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Security

Biden offers Iran direct talks, calls for trans-Atlantic free trade

Vice President Joe Biden has offered Iran direct talks aimed at ending the diplomatic standoff over its nuclear program. Speaking at the Munich Security Conference, he also praised trans-Atlantic ties.

Speaking on his first trip abroad since he and US President Barack Obama were sworn in for a second term in office, Biden told the conference on Saturday that there was still time to resolve the international community's dispute with Tehran through diplomacy.

"The ball is in the government of Iran's court. It is well past time for Iran to adopt a serious good-faith approach to negotiations," Biden said. "Abandon the illicit nuclear program and your support for terrorism and there will be meaningful incentives."

Biden also said Washington was open to holding bilateral talks with Tehran, but that the offer was not unconditional.

"That offer stands, but it must be real," Biden said. "And there has to be an agenda that they are not just prepared to do it for the exercise."

Biden's statement comes just weeks after Iran announced plans to step up its rate of uranium enrichment activities.

Germany's foreign minister urged Tehran to take Washington up on its offer.

"Iran should not wait any longer to take up the willingness Vice President Biden has stressed to hold substantial negotiations on its nuclear program," Guido Westerwelle said.

"From our point of view, announcing an accelerated expansion of uranium enrichment in Iran is the wrong signal," he added.

Highly enriched uranium can be used in the production of nuclear weapons, something the US and other Western nations fear Tehran is aiming to do. Iran has repeatedly insisted that its nuclear program is entirely peaceful and meant solely for producing energy.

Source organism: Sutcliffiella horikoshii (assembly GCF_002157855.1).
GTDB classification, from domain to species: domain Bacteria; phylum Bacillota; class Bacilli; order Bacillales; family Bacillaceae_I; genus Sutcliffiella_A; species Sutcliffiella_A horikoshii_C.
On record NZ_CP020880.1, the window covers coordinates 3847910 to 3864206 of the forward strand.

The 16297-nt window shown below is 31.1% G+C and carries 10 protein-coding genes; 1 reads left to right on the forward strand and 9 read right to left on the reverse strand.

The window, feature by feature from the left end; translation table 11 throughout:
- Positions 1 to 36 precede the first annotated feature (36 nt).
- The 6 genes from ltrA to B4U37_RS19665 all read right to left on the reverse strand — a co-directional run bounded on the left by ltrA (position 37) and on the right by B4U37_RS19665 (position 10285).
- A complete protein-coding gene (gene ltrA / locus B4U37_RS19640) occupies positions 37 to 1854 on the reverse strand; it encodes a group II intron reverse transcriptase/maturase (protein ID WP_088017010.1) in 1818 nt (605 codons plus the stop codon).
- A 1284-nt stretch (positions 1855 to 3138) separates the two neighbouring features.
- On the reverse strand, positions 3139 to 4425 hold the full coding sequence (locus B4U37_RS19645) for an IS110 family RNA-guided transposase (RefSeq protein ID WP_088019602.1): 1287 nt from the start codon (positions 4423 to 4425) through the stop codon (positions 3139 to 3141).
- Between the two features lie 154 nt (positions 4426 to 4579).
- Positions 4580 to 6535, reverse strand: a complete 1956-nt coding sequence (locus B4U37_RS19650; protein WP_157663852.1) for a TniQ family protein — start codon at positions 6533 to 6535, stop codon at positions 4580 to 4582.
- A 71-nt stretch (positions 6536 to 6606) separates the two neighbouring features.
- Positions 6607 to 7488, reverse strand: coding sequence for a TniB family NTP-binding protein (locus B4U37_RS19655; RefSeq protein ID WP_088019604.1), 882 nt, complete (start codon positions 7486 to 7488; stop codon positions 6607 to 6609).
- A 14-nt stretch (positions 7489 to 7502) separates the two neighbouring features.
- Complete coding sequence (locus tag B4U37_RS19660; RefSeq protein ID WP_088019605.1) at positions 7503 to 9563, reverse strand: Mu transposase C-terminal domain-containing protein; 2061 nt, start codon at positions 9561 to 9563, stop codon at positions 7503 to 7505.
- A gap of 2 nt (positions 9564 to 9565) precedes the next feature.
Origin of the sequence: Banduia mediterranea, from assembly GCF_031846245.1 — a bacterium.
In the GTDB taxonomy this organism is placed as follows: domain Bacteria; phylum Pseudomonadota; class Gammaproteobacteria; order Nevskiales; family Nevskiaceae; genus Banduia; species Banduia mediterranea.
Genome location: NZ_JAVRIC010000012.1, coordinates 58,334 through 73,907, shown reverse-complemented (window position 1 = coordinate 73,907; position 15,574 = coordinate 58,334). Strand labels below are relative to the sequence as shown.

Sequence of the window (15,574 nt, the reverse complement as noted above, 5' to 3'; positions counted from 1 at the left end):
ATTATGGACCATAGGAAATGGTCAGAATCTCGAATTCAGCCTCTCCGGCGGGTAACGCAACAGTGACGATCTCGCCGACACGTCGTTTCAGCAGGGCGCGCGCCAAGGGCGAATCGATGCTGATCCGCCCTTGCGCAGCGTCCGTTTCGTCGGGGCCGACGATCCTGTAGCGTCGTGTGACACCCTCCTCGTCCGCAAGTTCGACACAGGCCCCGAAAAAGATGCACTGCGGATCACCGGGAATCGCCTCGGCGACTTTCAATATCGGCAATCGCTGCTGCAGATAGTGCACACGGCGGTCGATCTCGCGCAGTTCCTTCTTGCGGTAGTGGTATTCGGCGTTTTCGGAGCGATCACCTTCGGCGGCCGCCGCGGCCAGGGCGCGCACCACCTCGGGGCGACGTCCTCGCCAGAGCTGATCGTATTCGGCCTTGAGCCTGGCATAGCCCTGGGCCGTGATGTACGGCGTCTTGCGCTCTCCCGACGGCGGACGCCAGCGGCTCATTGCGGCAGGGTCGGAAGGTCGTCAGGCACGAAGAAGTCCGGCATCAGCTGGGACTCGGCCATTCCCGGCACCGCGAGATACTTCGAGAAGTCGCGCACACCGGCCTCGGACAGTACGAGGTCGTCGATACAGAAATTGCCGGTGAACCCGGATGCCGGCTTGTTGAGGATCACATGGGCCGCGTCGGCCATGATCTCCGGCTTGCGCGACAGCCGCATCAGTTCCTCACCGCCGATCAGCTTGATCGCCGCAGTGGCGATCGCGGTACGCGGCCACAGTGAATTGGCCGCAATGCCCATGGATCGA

Germany is one of six major powers involved in ongoing talks aimed at curbing Iran's suspected nuclear ambitions.

Biden began his speech by stressing the strength of the long-standing diplomatic and military ties between the US and Europe. He said this should be enhanced, including through the creation of a free-trade zone. 

"We should pursue a trans-Atlantic partnership, and if we go down that road we should try to do it on one tank of gas and avoid a protracted rounds of negotiations," Biden said. "It would be good for growth and job creation, it would be good on both sides of the Atlantic ... The rewards of success are almost boundless."

No common ground on Syria

The conflict in Syria is another issue that is front and center at the Munich conference, which brings together senior diplomatic and security officials from around the world each year.

Biden used his speech to stress the US position, which is also held by many other nations, that there can be no lasting resolution to the conflict as long as President Bashar Assad clings to power.

"President Assad - a tyrant hellbent on clinging to power - is no longer fit to lead the Syrian people and he must go," Biden said.

Also attending the conference was Foreign Minister Sergei Lavrov of Russia, which has been one of Assad's staunchest supporters in the international community. Differences between the West on the one hand and Russia and China on the other, have made it difficult for the international community to agree on a common approach to the conflict in Syria.

The United Nations-Arab League peace envoy alluded to that problem in his speech.

"I am much more conscious of the difficulties and of the country being broken day after day than I am of a solution around the corner," Brahimi told the conference on Friday.

pfd/mkg (AP, dpa, AFP)